We’ve all heard time and time again about how traveling can be transformative. It’s all too easy to have rose-colored glasses on with all of the positive travel content out there. However, how much do we really hear about the challenges?

To be clear, I think everyone who has the means should give backpacking a chance. On the other hand, I don’t think a balanced view of traveling is often presented. Safety concerns are often exaggerated but other downsides don’t get as much attention. So, here are a few things to be consider before you head on your next adventure.

Environmental Impact

Traveling obviously comes with financial costs but the environmental costs are often forgotten or ignored. One nonstop flight from New York to London is estimated to burn nearly a ton of fuel..per passenger!

Google Flights now shows your personal CO2 emissions now for a given flight and the results are staggering to see. Having a layover, of course, means extra emissions and I’ve started thinking twice about using them to save money.

Air travel is definitely wasteful but, to be fair, it is only responsible for about two percent of global emissions. In reality, just 100 companies are responsible for 71% of global emissions so framing this as a problem of individual choice isn’t at all fair. However, given the climate crisis, I do try to be aware of my impact.

Driving, especially in the USA, is often the only means to get to certain destinations. That certainly comes at an environmental cost. Taking buses, trains and other forms of public transit whenever possible is a good way to reduce your footprint.


Traveling can be transformative in the sense that it can expose us to new things. The experiences, people, cultures, food and ideas you’ll encounter will shape you. Travel is often glamorized and I’m definitely not blameless in that. However, it is not the wonderland that it is often made out to be.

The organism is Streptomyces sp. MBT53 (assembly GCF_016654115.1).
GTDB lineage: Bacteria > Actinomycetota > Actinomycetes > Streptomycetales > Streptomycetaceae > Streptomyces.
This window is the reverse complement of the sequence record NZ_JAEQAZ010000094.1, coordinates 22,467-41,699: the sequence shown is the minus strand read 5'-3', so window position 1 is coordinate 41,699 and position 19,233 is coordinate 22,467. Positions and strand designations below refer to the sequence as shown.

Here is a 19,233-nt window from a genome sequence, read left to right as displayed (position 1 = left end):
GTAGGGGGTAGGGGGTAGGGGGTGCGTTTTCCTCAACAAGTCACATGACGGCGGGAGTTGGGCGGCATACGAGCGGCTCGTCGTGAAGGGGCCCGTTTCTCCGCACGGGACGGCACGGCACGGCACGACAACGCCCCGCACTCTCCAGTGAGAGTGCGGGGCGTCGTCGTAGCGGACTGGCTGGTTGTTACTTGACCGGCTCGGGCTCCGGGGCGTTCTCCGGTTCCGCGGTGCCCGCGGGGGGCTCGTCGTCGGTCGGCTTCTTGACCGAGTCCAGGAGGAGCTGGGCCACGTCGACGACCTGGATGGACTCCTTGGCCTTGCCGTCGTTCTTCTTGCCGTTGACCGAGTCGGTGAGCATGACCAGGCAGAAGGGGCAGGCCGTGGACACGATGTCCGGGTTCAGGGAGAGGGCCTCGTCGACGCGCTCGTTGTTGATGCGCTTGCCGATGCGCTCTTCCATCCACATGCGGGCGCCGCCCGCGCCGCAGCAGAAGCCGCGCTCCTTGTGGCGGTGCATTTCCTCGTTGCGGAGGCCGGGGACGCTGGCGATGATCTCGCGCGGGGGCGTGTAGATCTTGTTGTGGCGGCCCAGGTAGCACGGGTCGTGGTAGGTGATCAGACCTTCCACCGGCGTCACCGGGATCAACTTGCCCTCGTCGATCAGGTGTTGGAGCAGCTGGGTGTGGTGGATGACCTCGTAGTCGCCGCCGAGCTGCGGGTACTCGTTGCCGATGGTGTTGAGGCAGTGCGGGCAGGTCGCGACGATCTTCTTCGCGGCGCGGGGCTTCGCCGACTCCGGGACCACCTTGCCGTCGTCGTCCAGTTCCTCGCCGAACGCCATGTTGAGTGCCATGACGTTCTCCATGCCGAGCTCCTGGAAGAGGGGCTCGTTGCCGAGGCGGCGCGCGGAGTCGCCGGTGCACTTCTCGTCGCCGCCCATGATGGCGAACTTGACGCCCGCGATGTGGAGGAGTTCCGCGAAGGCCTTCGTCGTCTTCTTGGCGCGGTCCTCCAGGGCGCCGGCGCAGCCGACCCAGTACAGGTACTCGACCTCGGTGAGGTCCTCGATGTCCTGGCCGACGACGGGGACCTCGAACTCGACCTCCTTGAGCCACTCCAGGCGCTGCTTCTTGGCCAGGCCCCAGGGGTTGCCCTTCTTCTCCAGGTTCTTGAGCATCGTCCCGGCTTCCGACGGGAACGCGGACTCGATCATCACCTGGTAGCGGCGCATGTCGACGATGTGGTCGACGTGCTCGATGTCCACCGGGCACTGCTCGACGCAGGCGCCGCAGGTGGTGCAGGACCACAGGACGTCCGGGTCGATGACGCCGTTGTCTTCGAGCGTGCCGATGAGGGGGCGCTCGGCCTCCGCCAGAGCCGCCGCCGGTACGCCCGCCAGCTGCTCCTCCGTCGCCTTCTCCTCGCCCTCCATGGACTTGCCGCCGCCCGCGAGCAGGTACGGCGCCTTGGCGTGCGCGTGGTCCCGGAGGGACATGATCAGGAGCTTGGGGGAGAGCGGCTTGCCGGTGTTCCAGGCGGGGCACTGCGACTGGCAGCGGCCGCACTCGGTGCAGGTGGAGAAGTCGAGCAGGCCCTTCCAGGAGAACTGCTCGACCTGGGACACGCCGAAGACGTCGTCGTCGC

When you travel you’re still you, just in a different place. To be fair, it is definitely easier to open up to other people when you only expect to see them for a short period of time.

Even so, don’t expect long term travel to change you, cure your broken heart or depression. A change of scenery can serve as a nice distraction but your problems may very well exist post-trip.

When you’re alone on the road it is hard to run away from yourself, which can also be seen as a positive. In the right headspace, solitude can provide a lot of perspective that you may not get otherwise.

Regardless, there are some downright difficult and lonely days while traveling. On my two-month Asia trip, I avoided hostels for the first week because they seemed overwhelming and I wanted get on a good sleep schedule. While I definitely adjusted quickly, I was astounded how much I was in my own head and craving interaction by the end.

That loneliness drove me to do something my reserved self never would have done previously. I chatted up two strangers on a bus who I ended up getting drinks with and traveling with for the next week. So, the loneliness can definitely be a positive or negative, depending on how you deal with it.